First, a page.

Install this on all mirrors.


pacman -S rclone


brew install rclone

If you’re using a client-only configuration, you can also install this on the client if you wish to synchronize the local repository to a cloud service or secondary machine. However, unless your cloud service features strong and easy to use version control, I recommend installing git instead, as there are some downsides to a client automatically synchronizing a local backup repository without version control. I discuss this in Mirror the Client-Only Repository Offsite.

3  Initialize the Backup Repository

3.1  Setup Server Environment

For the client/server model, the backup server needs:

  1. A name or fixed IP address. I call this backup-server.tld.

  2. An SSH daemon.

  3. A user with SSH access, permission to execute borg, and shell access. I’ll call this user backupd.

  4. A folder this user owns to store the backup repository. I call this folder ~/backups (meaning ~backupd/backups).

3.2  Setup Client-Only Environment

For the client-only model, you only need a folder that the client has read/write access to. I’ll call this folder ~/backups, and call client user client-user.

3.3  Create the Encrypted Repository

Next we need to initialize the backup repository with an encryption key. The backup repository is encrypted at-rest.

Run the following command.

borg init -e repokey ~/backups

You’ll be prompted for a password.

I strongly recommend storing the password in a password manager. borg can automatically read from the password manager using the environment variable BORG_PASSCOMMAND. For example, I use pass as my password manager, and set BORG_PASSCOMMAND="pass show backup-server.tld/borg", which in turn causes gpg-agent to query me or my login keychain for the master password.

You can also set the password as a string the environment variable BORG_PASSPHRASE. For example, if you’re password is "password", you can set BORG_PASSPHRASE="password". You should not do this if the environment variable is stored in a plaintext file.

There are several other initialization options which you can explore if you want to customize encryption levels, disable encryption (don’t do it!), or optimize for hardware acceleration, but I’m happy with the default.

borg init --help

3.4  Mirror the Client-Only Repository Offsite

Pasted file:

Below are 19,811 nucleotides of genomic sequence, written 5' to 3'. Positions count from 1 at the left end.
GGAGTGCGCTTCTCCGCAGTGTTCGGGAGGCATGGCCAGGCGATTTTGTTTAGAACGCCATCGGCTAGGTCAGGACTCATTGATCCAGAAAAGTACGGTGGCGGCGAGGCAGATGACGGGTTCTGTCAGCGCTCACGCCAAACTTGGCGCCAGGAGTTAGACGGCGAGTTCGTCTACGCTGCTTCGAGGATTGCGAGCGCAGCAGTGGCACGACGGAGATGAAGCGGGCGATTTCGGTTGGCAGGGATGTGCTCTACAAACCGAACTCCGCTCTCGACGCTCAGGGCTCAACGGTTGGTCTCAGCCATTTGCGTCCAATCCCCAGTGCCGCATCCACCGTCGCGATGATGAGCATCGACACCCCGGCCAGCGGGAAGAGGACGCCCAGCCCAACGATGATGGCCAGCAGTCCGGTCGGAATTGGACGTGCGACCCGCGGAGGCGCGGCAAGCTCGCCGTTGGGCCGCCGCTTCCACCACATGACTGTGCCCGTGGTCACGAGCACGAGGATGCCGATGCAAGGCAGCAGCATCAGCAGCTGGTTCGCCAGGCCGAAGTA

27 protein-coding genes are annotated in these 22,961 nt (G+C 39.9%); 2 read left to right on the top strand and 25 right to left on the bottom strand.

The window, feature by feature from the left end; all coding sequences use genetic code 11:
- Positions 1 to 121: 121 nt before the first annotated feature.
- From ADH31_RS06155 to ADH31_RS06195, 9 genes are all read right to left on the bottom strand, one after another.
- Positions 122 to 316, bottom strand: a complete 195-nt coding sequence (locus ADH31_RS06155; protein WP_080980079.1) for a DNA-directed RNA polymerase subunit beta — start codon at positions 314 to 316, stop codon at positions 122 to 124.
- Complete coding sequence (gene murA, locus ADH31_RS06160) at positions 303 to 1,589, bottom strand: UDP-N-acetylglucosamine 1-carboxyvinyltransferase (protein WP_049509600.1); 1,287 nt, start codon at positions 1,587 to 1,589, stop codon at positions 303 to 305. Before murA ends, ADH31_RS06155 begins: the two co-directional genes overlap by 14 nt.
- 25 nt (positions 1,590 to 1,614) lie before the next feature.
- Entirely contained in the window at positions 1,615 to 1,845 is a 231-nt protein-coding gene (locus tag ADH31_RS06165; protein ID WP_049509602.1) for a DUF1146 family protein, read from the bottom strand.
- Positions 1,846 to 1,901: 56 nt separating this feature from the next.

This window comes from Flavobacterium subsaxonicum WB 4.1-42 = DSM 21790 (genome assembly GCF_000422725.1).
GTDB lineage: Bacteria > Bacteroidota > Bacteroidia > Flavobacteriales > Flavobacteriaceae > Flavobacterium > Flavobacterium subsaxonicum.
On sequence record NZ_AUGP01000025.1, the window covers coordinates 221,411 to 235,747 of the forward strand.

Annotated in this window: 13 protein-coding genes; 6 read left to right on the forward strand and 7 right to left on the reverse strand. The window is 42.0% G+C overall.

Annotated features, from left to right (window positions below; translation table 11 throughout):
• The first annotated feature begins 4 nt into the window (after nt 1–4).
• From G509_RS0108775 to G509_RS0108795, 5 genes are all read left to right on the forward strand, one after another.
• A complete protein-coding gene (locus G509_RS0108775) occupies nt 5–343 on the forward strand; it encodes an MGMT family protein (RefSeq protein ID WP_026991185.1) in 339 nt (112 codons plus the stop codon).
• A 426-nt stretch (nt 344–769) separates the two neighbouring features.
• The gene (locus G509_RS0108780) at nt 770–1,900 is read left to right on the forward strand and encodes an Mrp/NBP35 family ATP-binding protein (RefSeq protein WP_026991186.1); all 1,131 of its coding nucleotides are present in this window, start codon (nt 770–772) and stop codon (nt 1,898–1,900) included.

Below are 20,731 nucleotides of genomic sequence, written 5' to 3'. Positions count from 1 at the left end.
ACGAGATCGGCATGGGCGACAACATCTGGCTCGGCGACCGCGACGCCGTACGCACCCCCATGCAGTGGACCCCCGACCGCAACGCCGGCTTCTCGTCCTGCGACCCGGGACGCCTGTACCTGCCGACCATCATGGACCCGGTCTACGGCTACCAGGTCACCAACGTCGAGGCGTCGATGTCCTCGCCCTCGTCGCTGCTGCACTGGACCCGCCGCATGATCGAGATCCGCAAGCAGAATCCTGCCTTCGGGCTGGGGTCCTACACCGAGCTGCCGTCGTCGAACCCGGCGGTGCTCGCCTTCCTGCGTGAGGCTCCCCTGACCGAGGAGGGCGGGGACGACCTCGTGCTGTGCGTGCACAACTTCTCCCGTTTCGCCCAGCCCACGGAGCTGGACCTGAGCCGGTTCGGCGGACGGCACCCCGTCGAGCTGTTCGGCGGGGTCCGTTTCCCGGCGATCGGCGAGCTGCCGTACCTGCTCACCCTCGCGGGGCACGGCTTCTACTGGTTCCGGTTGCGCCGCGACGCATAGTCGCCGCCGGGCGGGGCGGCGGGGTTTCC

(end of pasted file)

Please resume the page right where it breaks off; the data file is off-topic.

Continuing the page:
If you do not have a backup server, we need to set up at least one mirror. We need to make sure the local backup repository is stored somewhere else in the event of a total data loss locally (e.g., a stolen laptop), or a partial data loss that affects the backup repository itself (e.g., a corrupted drive).

Bad solutions include using a file synchronization service such as Dropbox, Google Drive, or OneDrive as a mirror; or automatically synchronizing via rsync, unison, or rclone to a secondary machine. In the event of data loss, an automatic synchronization service could overwrite the remote copy with a completely empty backup repository, totally destroying your backups. Some file-sync services will allow you to restore older versions of a file, which mitigates some of this risk. This is not a good solution unless you’re really sure of the version control.

An acceptable solution is to use a version-controlled file hosting service like GitHub or GitLab to host your backup repository. You can set up a cron job to automatically commit and push the backup repository regularly, tagging each commit in the same way as the archives are tagged. Ideally, the repository should be private, but since it’s encrypted, this is not strictly required. This exposes your data to more risk, as with sufficient resources, a dedicated attacker (such as a corporation or government) could break the encryption. However, such attackers probably aren’t targeting you, and if they are, you might have bigger problems.

To use my suggested method, first make ~/backups a git repo. Run the following commands.

cd ~/backups

git init

git checkout -b main

git add -A

git commit -m "Initilize repo"

Next, add the remote repository: